It’s now been over a month since Threads was launched. Meta’s long anticipated response to the ongoing uncertainty of Twitter (now “X”). The short-form newsfeed style social media platform has similar functionality to X, just without the fluctuating policy changes, expensive verification rules and eccentricity of Musk’s many whims. With X historically being the way that MPs communicate with their constituents, share updates and jostle counter-arguments to their rival parties, the platform’s ongoing sea of policy changes and ego-wars has called into question its future as a way for the general public and brands to access MPs.
From a consumer perspective, Threads had successful reception – racking up 44 million active users in its first 72 hours. Now performing at around 13 million active users per week, the hype seems to have worn off as interest in having an Insta-X combination just hasn’t quite hit the mark.
The very same can be said for MP’s behaviour on the platform. In the first two-weeks of Thread’s launch, 26% of MPs signed up. All seemingly off to a good start, MPs are now signing up at a rate of just two per week – telling us there’s some hesitation about the platform. Meanwhile, MPs on X has remained stable, with 90.3% (587) of MPs on the platform, almost all of which are posting at least once per week.
Some MPs are on Threads – but what are they doing?
From our analysis, we’ve found that very few MPs are actually using Threads. In fact, only 76 of the 174 MPs on the platform so far would be considered “active” Thread-ers – that is, posting more than once per week. Digging further, 30 MPs on the platform would be considered “very active”, posting with the same regularity they have done on X.
Party breakdown tells us that our Labour MPs are slightly more receptive and quicker to bite at the new platform – with 17 of the 30 most active MPs Labour, and 7 Conservative. For many, the approach has come in the format of replicating X activity, and for very few others we’re seeing a concoction of X and Instagram content.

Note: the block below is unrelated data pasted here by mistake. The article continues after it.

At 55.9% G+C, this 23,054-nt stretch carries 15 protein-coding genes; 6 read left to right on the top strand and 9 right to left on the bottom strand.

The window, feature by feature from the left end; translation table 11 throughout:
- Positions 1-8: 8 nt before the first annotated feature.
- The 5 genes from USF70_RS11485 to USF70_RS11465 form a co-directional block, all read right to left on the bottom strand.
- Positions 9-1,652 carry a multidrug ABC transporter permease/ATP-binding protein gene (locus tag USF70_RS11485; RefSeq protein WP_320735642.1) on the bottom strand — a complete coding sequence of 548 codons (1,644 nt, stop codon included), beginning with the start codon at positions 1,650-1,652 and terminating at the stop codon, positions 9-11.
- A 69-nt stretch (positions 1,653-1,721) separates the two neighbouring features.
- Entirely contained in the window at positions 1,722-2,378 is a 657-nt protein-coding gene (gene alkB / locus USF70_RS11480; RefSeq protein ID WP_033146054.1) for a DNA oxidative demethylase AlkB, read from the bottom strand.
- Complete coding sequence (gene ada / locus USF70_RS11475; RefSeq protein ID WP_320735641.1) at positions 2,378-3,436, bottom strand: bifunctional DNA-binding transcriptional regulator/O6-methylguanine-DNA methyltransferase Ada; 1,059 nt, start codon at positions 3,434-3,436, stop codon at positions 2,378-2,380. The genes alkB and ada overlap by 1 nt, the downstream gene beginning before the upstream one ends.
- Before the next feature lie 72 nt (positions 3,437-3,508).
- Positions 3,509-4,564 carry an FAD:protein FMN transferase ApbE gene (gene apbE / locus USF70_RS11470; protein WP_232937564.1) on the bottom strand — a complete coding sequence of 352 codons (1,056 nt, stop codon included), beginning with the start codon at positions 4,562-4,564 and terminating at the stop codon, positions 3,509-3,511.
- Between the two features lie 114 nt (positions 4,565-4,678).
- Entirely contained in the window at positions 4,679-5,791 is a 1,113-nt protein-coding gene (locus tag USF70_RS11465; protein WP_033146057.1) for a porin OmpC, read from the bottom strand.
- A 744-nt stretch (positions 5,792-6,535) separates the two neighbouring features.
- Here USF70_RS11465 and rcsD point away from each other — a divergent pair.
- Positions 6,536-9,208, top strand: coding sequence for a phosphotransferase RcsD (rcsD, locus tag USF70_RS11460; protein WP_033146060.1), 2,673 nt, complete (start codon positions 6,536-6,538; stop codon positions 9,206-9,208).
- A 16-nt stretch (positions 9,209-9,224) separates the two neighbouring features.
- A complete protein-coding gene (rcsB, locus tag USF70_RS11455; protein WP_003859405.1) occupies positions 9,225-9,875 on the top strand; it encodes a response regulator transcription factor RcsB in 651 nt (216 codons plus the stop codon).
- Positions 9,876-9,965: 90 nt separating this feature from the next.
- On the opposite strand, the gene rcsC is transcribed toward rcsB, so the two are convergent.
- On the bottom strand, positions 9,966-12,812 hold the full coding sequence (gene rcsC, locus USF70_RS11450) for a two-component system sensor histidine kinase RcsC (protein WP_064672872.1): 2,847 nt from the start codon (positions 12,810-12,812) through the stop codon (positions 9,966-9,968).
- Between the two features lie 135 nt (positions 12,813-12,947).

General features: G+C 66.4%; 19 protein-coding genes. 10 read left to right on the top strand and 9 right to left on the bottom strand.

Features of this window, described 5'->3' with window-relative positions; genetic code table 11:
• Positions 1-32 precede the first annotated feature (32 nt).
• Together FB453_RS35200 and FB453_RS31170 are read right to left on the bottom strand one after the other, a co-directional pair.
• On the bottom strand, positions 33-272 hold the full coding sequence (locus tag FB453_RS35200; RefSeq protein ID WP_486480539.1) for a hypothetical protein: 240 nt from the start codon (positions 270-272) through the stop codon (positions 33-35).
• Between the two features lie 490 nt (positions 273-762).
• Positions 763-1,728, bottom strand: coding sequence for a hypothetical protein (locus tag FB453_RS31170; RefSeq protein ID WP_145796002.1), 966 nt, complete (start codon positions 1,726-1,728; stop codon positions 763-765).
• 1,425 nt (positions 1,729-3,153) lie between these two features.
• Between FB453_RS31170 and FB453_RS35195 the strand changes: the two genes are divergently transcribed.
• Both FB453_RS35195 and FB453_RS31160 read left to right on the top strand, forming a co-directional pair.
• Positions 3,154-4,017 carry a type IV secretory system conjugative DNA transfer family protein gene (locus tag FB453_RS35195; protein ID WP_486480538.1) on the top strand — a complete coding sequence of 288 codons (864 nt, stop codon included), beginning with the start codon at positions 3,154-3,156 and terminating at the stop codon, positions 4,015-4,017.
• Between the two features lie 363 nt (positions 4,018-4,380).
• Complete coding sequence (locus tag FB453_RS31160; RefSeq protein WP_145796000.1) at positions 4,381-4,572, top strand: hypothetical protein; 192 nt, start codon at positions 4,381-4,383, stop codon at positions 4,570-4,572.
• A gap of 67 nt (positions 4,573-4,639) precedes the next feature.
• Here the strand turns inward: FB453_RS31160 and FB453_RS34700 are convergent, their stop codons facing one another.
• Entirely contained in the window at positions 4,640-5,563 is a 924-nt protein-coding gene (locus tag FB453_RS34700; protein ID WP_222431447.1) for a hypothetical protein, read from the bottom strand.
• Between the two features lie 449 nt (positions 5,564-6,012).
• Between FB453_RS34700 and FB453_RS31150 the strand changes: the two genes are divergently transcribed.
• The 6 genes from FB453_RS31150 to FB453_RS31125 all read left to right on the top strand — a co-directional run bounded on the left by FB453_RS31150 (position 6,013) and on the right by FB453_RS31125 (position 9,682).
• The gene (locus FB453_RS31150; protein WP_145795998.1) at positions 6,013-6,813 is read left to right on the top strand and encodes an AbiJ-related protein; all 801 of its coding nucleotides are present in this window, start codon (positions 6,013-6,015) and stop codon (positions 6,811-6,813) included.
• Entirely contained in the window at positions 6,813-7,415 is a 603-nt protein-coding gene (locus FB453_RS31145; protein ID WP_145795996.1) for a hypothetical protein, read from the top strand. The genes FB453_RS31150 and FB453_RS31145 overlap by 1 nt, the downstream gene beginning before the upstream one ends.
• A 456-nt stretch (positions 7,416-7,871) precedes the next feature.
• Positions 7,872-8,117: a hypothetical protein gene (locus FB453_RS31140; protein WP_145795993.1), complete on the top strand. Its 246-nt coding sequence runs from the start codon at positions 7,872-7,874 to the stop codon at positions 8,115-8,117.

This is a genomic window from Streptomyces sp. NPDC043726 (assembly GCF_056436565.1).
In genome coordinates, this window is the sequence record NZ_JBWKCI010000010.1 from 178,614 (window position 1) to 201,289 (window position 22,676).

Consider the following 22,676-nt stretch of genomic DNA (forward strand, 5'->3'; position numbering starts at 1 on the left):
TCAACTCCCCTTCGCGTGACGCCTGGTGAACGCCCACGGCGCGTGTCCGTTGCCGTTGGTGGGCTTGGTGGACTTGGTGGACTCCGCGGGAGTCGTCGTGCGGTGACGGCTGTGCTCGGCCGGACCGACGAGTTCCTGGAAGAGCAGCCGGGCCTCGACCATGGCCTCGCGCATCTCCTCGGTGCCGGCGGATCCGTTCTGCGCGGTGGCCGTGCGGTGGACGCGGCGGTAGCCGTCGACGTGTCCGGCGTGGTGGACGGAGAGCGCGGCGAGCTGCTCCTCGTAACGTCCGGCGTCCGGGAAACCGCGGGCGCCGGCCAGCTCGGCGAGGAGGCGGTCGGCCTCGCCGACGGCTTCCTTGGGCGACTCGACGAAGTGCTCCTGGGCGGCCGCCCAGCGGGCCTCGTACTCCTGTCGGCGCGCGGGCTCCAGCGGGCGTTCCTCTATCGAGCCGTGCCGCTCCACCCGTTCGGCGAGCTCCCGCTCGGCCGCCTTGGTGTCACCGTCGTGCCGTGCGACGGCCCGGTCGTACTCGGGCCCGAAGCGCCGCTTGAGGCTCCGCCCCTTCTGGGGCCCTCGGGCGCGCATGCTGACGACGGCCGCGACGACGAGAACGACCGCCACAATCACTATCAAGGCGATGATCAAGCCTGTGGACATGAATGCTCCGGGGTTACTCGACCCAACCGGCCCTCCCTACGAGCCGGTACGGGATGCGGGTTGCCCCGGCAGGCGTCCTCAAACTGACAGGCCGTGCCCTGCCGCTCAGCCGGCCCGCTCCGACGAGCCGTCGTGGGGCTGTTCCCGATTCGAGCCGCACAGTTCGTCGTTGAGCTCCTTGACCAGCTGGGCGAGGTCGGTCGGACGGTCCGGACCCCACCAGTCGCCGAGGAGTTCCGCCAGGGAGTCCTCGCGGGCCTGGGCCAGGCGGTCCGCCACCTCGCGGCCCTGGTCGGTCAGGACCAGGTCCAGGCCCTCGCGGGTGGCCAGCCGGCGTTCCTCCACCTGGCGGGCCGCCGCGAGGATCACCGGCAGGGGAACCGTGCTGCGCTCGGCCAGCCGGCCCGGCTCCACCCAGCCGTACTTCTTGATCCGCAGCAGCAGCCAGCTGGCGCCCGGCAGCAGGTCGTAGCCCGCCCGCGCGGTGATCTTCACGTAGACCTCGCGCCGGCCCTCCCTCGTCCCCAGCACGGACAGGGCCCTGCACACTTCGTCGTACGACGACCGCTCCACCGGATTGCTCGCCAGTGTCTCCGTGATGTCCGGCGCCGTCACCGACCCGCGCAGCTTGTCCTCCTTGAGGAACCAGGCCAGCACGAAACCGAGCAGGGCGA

So, MPs aren’t removing themselves from X?
While Labour MPs are showing more signs of general party appetite for the new platform, it is still early days and from what we can see, MPs in general just aren’t quite sure if Threads is the answer to the X problem. In the past week, we’ve seen 496 MPs tweeting – 41% of which are Conservative, compared to 29% Labour.
The limited buy-in from MPs may simply be a lack of interest in another platform, and they don’t see the value in adding Threads to their daily comms output. This is further evidenced by the fact that even the MPs who are active on the platform are simply replicating their X activity.
What does this mean for brands?
With the ongoing changes to X business accounts, and the limited functionality of Threads for brands – it is only natural to feel that neither of these platforms are currently serving the most helpful purpose for business objectives. X has made paid targeting more expensive, and Threads simply doesn’t have much brand functionality yet.
Despite the onslaught of changes and barriers posed by X, there is still reason for brands to remain on the platform and use it as part of their public affairs toolkit. Organic activity still holds, and MPs continue to engage with brands online, via Threads, X and other social networking platforms.
Of course, the story could be very different in a month’s time. Watch this space.
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